Trying to cross a four-lane highway at rush hour near Alabama’s third largest city seems like a nerve-racking, patience-trying, almost impossible feat. But imagine attempting to make the trek on a tractor. It’s an obstacle Clay Loveday, 29, has to face most days on his Ryland farm near Huntsville. “I sometimes have to wait to get out of my driveway for 20 or 30 minutes. Moving farm equipment from field to field is dangerous because of the traffic, and I have to do it every day,” Clay said. Not only is traffic a problem, but actually finding land to farm proves a challenge for the Madison County farmer. “Urbanization is definitely my biggest problem,” Clay said. “On any given day 30-40 percent of the land I rent to farm could be gone. Rapid growth and urban sprawl from neighboring Huntsville are quickly gobbling up productive farmland. Major road construction less than five miles from Clay’s farm is a good example of encroaching development. Thankfully none of Clay’s farmland is being destroyed in the construction, but 90 acres of the land he rents is for sale. “Land is a limited resource. They just aren’t making anymore of it,” Clay added.These deterrents would discourage some young men from farming, but not Clay. His determination to preserve the family farm is one of the reasons he is the Alabama Farmers Federation Outstanding Young Farmer in the feed grains division. Although Clay began farming when he was 20 years old, his love for the land began long before that. From the time he was old enough to walk until he was 13, Clay followed his father’s every step on the family farm. When his dad decided to quit farming, Clay began to hang on his grandfather’s coat tails. “In 1992, I rented a 30-acre farm from Bill Mitchell. I agreed to give my grandfather free labor on his farming operation in exchange for the use of his equipment. That, and my dad helping out from time to time, really has been my only help,” said Clay.He doesn’t exaggerate when he says “only help.” Clay farms around 800 acres with no other employees. This year, he planted 430 acres of cotton, 380 acres of corn, 30 acres of soybeans and 30 acres of wheat. He also planted three acres of sweet corn in hopes of selling the ears at a local convenience store and a nearby farmers’ market.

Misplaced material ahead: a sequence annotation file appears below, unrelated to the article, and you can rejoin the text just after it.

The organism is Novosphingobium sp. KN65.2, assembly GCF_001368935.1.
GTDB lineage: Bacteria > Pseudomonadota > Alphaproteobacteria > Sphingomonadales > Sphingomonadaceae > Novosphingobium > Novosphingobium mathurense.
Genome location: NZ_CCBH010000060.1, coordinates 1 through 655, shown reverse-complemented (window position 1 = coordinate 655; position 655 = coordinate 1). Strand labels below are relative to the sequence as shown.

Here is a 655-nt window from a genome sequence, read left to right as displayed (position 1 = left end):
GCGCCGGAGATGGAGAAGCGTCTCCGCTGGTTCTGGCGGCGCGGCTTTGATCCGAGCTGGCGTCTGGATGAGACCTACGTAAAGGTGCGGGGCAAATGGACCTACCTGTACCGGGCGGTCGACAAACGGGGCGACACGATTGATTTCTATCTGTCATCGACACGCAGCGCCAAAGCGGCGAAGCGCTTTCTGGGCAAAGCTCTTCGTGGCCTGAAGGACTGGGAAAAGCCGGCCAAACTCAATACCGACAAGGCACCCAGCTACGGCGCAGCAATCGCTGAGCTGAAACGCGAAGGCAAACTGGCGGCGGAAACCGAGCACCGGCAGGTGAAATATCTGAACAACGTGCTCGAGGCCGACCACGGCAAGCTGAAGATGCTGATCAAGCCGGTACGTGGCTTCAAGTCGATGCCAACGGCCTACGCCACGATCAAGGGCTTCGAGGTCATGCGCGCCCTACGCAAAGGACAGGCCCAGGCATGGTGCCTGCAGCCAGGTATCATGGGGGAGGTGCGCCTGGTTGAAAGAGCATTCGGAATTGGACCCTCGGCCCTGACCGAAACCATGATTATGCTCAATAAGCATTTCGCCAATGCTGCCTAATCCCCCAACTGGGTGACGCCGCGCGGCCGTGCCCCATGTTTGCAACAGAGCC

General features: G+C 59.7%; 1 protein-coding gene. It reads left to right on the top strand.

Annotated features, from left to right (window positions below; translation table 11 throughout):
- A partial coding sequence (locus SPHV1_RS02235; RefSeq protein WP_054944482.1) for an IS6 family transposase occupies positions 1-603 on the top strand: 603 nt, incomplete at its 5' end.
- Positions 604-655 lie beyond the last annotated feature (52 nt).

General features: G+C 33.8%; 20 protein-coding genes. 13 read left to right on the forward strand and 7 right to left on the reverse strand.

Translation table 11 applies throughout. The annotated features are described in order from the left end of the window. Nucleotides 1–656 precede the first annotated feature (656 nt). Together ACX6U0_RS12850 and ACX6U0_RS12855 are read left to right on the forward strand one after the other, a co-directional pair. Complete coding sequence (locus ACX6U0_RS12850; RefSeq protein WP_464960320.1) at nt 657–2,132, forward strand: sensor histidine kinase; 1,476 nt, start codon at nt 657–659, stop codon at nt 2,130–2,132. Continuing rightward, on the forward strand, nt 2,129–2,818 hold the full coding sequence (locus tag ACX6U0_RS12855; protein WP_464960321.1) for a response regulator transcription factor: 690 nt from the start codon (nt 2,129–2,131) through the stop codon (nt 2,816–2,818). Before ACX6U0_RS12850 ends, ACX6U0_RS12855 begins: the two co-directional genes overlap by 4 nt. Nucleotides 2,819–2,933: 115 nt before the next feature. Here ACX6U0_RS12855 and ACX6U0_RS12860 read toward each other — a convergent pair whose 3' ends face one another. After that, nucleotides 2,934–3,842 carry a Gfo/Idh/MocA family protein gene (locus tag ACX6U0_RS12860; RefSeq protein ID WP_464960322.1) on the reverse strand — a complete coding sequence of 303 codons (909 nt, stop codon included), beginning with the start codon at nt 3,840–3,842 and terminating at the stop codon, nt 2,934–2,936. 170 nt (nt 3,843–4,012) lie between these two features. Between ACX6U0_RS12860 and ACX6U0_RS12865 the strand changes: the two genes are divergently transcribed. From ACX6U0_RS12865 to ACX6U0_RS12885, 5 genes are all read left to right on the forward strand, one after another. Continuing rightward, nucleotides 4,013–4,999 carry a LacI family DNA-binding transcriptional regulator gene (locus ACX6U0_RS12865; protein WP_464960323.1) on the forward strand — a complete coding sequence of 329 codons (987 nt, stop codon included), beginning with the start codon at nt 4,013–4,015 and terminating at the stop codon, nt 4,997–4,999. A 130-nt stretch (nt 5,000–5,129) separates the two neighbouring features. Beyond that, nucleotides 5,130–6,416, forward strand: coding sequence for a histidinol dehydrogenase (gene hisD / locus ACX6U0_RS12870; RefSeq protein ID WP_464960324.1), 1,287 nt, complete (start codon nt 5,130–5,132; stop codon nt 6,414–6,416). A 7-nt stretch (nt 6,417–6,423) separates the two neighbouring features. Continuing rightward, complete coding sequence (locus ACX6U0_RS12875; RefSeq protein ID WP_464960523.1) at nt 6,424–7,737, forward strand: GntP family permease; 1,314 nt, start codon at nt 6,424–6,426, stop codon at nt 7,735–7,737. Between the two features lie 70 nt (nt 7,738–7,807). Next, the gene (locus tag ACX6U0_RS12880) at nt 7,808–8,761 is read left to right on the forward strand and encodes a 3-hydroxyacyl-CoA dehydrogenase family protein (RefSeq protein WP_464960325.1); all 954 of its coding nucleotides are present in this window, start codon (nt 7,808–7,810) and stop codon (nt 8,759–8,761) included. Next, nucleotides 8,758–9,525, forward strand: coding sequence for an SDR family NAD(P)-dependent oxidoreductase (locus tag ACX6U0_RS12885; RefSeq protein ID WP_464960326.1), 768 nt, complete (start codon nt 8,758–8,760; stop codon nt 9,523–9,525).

Although prices on his crops don’t look too promising, Clay is hoping his yields will make up the difference. He anticipates this year’s crop to be much better than last year’s. He says most of the success can be attributed to the abundance of rain Madison County has seen lately. “We had about 15 inches of rain for May and June alone,” Clay said. “Short afternoon showers have really helped my crops prosper.”Using both tried-and-true practices and some of the newest technology available have attributed to Clay’s success as a farmer. Clay faithfully takes soil samples and applies the recommended amounts of lime and fertilizer to his fields to improve yields. He also uses “no-till” planting to help conserve the land. In addition, Clay has begun using Round Up Ready varieties of cotton and soybeans to assure better weed control. Modern technology including a computer to organize farm records and special farm accounting software to keep up with bills helps Clay manage his farm. He also is armed with a cellular phone and a CB radio.Clay was fortunate to have the opportunity in February of 1998 to purchase the original 30 acres he rented from Mitchell to begin farming. He also is indebted to his grandfather who helped him get started. In addition to farming his own 800 acres, Clay still helps his grandfather, now 77, on his 160-acre farm. “I pretty much run his farm; he just tells me how he wants it done,” Clay says jokingly.Clay said he’s satisfied with his farming operation. “I was born here, raised here and always wanted to farm here,” said Clay. “I am happy with the size of my operation. I really can’t expand my farm any more because of the lack of farmable land in the area. Even if there were more land, I couldn’t farm anymore by myself.”Clay is no stranger to Alfa’s Young Farmers organization. He was a soybean division nominee in 1995 and presently serves as Madison County’s Young Farmer commodity chairman for the wheat and feed grains division. “Being involved with the Young Farmers is very beneficial. It is helpful to talk to other farmers and share ideas about solutions to pressing problems. All in all, it is a learning experience,” said Clay.